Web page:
The result was the Mission Skills Assessment (MSA), a formative assessment to help independent schools carry out character education by zeroing in on six character skills: teamwork, creativity, ethics, resilience, curiosity, and time management.
After developing and piloting the tool over several years, the MSA became available nationally in 2014 and has been used by more than 90 middle schools. It is now administered by the Enrollment Management Association (formerly SSATB).
Students typically take about an hour to complete the self-assessment. The survey includes many items, such as the following:
  • I like to work with people. (teamwork)
  • I generate novel ideas. (creativity)
  • I am an honest person. (ethics)
  • I overcome challenges and setbacks. (resilience)
  • I love to learn. (curiosity)
  • I take due dates seriously. (time management)
In addition to these items, the MSA contains Situational Judgment exercises that ask students what they would do in a specific situation, and students must choose among alternative actions. The MSA also includes teacher assessments of individual students, with items like those in the student survey. Each school receives an annual report, which summarizes the data for the whole school.            
A 2016 survey of 37 participating schools found that the MSA is a valuable tool to fulfill schools’ missions: 84 percent reported that the MSA captures the values that their schools aim to develop; 54 percent reported that they have used the results for school improvement. In a follow-up focus group meeting, Jennifer Phillips, director of teaching and learning at Far Hills Country Day School, noted, “It is a tool to keep us accountable to our school’s mission.” There was consensus that the MSA helps students, faculty, and parents gain a common language around non-cognitive attributes.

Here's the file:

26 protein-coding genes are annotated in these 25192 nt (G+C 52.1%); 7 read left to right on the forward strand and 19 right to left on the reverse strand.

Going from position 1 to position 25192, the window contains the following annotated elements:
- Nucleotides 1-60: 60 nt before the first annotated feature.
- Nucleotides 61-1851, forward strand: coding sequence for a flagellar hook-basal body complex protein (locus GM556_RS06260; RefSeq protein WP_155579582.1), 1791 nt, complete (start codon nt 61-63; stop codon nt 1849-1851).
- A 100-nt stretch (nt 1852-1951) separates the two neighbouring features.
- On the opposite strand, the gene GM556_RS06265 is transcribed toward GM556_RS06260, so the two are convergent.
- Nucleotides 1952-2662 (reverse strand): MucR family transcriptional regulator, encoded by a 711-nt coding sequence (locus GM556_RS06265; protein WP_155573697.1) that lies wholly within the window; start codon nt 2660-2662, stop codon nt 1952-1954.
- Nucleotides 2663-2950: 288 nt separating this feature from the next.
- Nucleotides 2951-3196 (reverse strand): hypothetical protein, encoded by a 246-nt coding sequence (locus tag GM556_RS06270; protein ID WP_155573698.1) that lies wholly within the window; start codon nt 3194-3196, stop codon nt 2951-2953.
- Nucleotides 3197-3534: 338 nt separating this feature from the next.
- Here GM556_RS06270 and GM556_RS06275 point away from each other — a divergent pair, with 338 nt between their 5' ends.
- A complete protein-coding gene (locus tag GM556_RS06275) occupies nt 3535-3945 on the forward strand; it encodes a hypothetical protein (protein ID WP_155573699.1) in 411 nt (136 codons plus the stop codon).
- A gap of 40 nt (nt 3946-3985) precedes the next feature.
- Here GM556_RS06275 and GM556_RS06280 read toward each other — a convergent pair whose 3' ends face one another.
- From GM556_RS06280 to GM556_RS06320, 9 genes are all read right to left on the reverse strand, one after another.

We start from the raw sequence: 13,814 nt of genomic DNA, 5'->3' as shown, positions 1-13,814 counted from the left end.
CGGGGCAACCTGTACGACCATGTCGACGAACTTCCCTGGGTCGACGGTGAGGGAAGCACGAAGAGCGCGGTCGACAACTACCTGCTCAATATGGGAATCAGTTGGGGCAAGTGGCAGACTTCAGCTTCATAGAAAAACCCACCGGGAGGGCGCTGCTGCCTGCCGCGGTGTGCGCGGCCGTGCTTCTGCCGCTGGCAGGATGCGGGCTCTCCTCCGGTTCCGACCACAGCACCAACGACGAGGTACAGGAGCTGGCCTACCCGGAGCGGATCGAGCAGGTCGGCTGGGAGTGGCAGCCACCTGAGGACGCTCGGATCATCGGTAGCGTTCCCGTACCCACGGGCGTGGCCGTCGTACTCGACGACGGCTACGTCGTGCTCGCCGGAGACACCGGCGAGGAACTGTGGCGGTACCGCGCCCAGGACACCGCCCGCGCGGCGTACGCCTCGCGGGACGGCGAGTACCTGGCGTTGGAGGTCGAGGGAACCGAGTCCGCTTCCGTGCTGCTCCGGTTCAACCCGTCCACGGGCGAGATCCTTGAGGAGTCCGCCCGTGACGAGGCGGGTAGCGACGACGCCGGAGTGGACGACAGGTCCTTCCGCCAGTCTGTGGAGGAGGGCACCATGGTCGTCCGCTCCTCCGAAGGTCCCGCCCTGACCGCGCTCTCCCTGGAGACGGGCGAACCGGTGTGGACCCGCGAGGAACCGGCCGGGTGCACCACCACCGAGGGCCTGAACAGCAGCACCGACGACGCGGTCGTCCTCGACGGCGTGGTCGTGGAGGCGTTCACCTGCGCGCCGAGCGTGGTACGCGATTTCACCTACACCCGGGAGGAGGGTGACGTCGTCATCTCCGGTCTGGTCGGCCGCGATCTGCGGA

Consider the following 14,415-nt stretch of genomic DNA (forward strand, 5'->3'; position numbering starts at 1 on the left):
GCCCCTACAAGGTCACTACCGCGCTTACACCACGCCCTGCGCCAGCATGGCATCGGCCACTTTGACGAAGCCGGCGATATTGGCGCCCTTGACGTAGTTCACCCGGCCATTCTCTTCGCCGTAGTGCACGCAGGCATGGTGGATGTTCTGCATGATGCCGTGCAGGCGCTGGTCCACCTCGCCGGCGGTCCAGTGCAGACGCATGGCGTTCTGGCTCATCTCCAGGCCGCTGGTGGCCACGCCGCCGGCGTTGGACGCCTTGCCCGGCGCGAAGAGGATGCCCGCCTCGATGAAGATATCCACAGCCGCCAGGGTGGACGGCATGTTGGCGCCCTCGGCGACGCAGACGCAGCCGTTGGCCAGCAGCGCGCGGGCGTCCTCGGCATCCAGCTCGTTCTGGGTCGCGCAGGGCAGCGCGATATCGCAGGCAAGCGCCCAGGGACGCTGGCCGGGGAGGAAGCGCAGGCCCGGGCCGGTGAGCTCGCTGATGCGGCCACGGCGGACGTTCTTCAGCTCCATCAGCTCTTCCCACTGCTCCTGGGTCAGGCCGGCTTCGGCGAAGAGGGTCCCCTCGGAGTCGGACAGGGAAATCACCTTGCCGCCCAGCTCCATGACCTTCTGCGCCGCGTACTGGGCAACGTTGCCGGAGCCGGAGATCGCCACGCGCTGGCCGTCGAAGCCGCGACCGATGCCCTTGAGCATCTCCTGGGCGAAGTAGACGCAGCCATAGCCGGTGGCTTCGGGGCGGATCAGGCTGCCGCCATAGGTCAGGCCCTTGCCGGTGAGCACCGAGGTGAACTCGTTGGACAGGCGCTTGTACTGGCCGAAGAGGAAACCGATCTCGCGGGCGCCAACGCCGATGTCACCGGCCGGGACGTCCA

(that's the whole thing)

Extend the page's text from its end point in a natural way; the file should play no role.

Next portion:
Listen to David Holmes and Jennifer Phillips of Far Hills Country Day School discuss the formation and utility of the Mission Skills Assessment.

Besides the MSA, other tools are available to evaluate schools’ effectiveness in fostering character strengths, including the ERB and Duckworth’s Grit Survey. Each one relies on experienced psychometricians and research scientists to ensure the validity and reliability of the measures.
There are, of course, built-in challenges in employing such data for effective character education. Summary reports must be brief and include graphs that are easy for school leaders to interpret. Report formats and data presentations must be consistent from year-to-year to provide meaningful comparisons and track school progress.
In addition, because school leaders and faculties have expansive agendas and many goals, carving out time to interpret and act collectively on data findings can be a challenge. Yet I maintain that independent schools need to invest this time to fulfill their missions.
Breaking New Ground in the Admission Process
As many schools elevate and assess character attributes, however, a disconnect exists between this movement at the secondary level and the way most colleges make decisions to admit applicants. College admission requirements have direct bearing on the priorities and practices in independent schools, historically known as college preparatory schools. In both secondary and higher education, the standard screening mechanisms include GPA, standardized test scores, AP’s, and class rank. Faced with large numbers of applicants and looking for seemingly objective measures, college rely on assessments that are easy to count.
However, a few efforts are underway to change the norm for college entrance.
  • The 2016 report “Turning the Tide” presents a vision for elevating caring and community service in education and reshaping college admission. Spearheaded by Harvard University’s Rick Weissbourd, the initiative has attracted leading colleges.
  • The Institute on Character and Admission formed at a gathering in Columbus, Ohio, in September 2016. The 55 participants, including admission deans at the collegiate and secondary levels, testing organizations, leading researchers and reformers, and college counselors, agreed on 28 initiatives to change admission practice. As institute co-founder, I gave the TEDx talk “Revitalizing America: Character, Gatekeepers and the College Admissions Revolution” in November 2016.